Obama at the BP Press Conference

Obama at the 5/27 press conference. Credit: US White HouseCompetence. Obama oozes it. He always seems at ease during these press conferences, calmly slapping away questions like so many flies (yes, I’ll admit it, the only reason I’m employing this simile is so I can link to this really cool video of the President killing a fly just as it lands on his hand. You’ve seen it before but watch it again! It’s cool! He’s cool!).

And there was much substance too; just about everyone knew going in that this press conference would be all about BP and the oil spill in the Gulf, and the president was prepared. He defended his administration’s response to the spill, he accepted the blame when necessary, and at the end, he even deployed what has become a trademark Obama tactic: He utilized a seemingly innocent question from one of his girls — this one from Malia — as an opportunity to reinforce how deeply he feels about a particular issue and to place everything into warm and fuzzy context.

Somehow, Malia’s innocent Daddy, have you plugged the hole provided a segue way to a brief monologue about his love for the environment, his concern for the future, and his feelings about Simon Cowell’s departure from American ldol (ok, everything except for the American Idol bit, but one can never be sure), which caused me to wonder, for a brief moment, if Malia had actually uttered those words. No matter. It was great television.

There were a few awkward moments however, and all came towards the end. The first came when Chip Reid of CBS News asked the president whether Elizabeth Birnbaum, former director of the U.S. Minerals Management Service — the agency within the Interior Department responsible for regulating offshore drilling — had been fired or if she had resigned. The president said he didn’t know, and when Jackie Calmes of the New York Times followed up with the same question, the president eventually replied: “Come on Jackie, I don’t know.”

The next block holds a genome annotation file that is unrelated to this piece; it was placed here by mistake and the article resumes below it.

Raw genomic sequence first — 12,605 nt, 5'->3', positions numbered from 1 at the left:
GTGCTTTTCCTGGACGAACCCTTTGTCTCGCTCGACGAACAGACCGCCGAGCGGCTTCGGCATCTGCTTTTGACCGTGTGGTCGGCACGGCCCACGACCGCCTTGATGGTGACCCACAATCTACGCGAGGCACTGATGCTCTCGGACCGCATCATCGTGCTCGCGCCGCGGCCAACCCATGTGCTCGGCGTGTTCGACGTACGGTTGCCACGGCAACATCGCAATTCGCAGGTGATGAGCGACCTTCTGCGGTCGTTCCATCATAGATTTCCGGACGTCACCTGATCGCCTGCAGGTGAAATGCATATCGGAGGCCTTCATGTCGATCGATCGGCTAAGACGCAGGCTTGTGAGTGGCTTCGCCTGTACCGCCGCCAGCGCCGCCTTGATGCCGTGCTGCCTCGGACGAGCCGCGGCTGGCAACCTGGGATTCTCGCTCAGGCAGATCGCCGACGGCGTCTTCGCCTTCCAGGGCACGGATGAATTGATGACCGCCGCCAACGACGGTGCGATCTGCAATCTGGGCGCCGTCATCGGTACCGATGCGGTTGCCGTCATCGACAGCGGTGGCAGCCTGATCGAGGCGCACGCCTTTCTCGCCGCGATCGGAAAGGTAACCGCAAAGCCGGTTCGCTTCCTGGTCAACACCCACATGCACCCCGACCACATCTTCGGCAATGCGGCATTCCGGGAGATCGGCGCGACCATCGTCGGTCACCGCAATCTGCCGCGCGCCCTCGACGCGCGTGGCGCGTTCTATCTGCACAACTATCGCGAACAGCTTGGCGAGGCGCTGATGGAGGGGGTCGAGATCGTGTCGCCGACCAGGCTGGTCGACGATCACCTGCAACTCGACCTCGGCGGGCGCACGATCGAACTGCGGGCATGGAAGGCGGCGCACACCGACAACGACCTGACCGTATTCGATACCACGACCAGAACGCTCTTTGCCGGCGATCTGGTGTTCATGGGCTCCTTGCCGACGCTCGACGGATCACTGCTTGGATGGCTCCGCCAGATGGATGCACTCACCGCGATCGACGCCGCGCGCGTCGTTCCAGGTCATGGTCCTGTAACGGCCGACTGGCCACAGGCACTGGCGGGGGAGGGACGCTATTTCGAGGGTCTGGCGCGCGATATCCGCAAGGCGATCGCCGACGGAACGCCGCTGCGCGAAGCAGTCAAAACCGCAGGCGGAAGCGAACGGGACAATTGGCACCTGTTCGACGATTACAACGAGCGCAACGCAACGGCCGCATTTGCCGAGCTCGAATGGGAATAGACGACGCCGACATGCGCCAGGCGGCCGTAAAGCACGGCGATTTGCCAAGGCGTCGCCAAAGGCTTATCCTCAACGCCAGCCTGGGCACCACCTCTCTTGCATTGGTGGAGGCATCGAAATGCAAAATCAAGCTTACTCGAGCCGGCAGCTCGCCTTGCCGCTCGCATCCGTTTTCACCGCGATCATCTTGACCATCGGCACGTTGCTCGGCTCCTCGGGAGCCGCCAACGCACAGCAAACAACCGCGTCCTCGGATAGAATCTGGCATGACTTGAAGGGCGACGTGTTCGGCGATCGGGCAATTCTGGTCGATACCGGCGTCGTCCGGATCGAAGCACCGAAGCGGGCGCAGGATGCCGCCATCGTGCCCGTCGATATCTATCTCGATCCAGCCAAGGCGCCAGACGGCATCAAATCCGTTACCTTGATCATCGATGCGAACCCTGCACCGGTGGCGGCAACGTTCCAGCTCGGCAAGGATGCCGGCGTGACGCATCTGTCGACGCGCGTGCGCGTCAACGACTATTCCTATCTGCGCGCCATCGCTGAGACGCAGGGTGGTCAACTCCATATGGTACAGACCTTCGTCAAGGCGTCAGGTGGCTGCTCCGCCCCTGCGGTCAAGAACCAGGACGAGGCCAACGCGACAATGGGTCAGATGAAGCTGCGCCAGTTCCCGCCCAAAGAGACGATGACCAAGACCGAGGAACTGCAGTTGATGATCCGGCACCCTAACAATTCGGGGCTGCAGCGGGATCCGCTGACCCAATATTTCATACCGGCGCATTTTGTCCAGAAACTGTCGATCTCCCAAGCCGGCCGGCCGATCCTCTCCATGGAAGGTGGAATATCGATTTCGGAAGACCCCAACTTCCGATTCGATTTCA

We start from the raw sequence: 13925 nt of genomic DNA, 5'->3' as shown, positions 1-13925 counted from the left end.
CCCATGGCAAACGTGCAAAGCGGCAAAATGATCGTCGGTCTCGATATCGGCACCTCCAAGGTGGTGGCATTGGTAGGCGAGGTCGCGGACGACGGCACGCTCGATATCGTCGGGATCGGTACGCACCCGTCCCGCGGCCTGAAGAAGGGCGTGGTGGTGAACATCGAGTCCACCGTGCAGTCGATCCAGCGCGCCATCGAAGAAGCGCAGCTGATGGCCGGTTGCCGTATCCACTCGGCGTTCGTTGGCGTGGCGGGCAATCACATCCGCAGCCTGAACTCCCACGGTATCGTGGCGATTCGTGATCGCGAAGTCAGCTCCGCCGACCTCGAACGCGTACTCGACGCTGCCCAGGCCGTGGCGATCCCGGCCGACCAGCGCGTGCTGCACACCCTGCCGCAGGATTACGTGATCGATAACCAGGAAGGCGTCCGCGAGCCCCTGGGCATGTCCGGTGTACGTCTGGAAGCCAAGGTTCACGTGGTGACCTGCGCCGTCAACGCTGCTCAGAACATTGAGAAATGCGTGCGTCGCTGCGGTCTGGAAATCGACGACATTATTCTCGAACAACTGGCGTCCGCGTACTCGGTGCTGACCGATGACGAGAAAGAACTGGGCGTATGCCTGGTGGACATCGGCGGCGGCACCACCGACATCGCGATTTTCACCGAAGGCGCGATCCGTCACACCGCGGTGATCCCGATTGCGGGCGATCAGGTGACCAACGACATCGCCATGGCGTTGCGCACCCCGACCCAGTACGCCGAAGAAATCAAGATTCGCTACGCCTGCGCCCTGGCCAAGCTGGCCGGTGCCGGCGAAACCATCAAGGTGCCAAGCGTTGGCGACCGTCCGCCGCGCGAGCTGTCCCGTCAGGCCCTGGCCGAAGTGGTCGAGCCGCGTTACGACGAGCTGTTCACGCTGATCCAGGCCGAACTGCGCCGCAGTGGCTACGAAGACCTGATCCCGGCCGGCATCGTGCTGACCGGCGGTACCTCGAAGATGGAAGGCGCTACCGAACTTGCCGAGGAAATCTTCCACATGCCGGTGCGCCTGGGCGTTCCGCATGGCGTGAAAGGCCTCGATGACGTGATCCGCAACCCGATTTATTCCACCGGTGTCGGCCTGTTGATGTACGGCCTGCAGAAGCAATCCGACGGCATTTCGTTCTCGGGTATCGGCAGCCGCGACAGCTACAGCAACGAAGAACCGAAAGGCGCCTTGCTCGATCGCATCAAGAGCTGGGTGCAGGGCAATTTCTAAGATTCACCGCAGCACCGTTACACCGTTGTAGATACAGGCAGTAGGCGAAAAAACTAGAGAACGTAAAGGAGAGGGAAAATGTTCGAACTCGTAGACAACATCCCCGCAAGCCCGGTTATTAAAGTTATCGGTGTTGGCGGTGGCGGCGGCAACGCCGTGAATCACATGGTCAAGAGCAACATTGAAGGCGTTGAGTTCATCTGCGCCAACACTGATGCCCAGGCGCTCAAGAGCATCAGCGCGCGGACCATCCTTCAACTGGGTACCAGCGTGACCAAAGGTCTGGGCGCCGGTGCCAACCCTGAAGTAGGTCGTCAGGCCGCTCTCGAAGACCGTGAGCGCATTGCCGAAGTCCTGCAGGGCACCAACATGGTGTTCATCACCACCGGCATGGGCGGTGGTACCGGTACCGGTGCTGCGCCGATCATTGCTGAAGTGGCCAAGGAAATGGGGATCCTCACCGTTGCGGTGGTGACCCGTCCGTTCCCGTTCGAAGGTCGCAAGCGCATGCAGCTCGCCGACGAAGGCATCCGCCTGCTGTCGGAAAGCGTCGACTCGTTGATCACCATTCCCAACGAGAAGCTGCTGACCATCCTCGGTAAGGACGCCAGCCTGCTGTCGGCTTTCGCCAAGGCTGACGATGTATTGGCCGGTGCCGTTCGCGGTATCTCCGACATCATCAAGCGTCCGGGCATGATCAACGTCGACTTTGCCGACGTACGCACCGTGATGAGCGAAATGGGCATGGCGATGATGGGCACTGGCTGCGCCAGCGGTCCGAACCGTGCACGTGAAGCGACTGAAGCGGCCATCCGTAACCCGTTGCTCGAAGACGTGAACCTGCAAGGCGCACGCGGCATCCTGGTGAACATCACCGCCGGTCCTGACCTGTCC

To the untrained ear (my ear, I suppose), this response almost sounded like an admission from the president that he wasn’t completely in control of the situation. After all, the employment status of the top official in his administration responsible for regulating offshore drilling seems to be precisely the type of personnel decision the president would ‘know’ something about unless, of course, he was attempting to signal that, yes, he didn’t fire her because she had resigned, in which case why not just say it? And if he did fire her, why not just say that? So confusing.

The second awkward moment came when the inimitable Helen Thomas, doyenne of the White House corps, asked President Obama the following:

When are you going to get out of Afghanistan? Why are we continuing to kill and die there? What is the real excuse and don’t give us this Bushism “if we don’t go there they’ll all come here.”

Her question was incredibly important for two reasons. First for President Obama’s seemingly exasperated response. The President outlined the Bush administration’s reasoning for entering the war in the first place as if he was explaining the utility of Facebook to his dotty grandmother. Second, because his reasoning was accepted wholesale by the press. Most of the press conference related news coverage on Thursday evening focused on President Obama’s oil spill responses.

This is especially troubling because it seems to be an indication that, for now, the press has moved on from Afghanistan. The BP spill is quite important, and could have long-lasting implications for the gulf and the rest of the country, but more members of the press should be asking about Afghanistan, if only because the 1,000th US soldier has just died there. And, oh yes, the Senate has just approved a $58.8 billion war spending bill that is likely to be approved by the House.

So, Ms. Thomas, for your continuing courage: Bravo!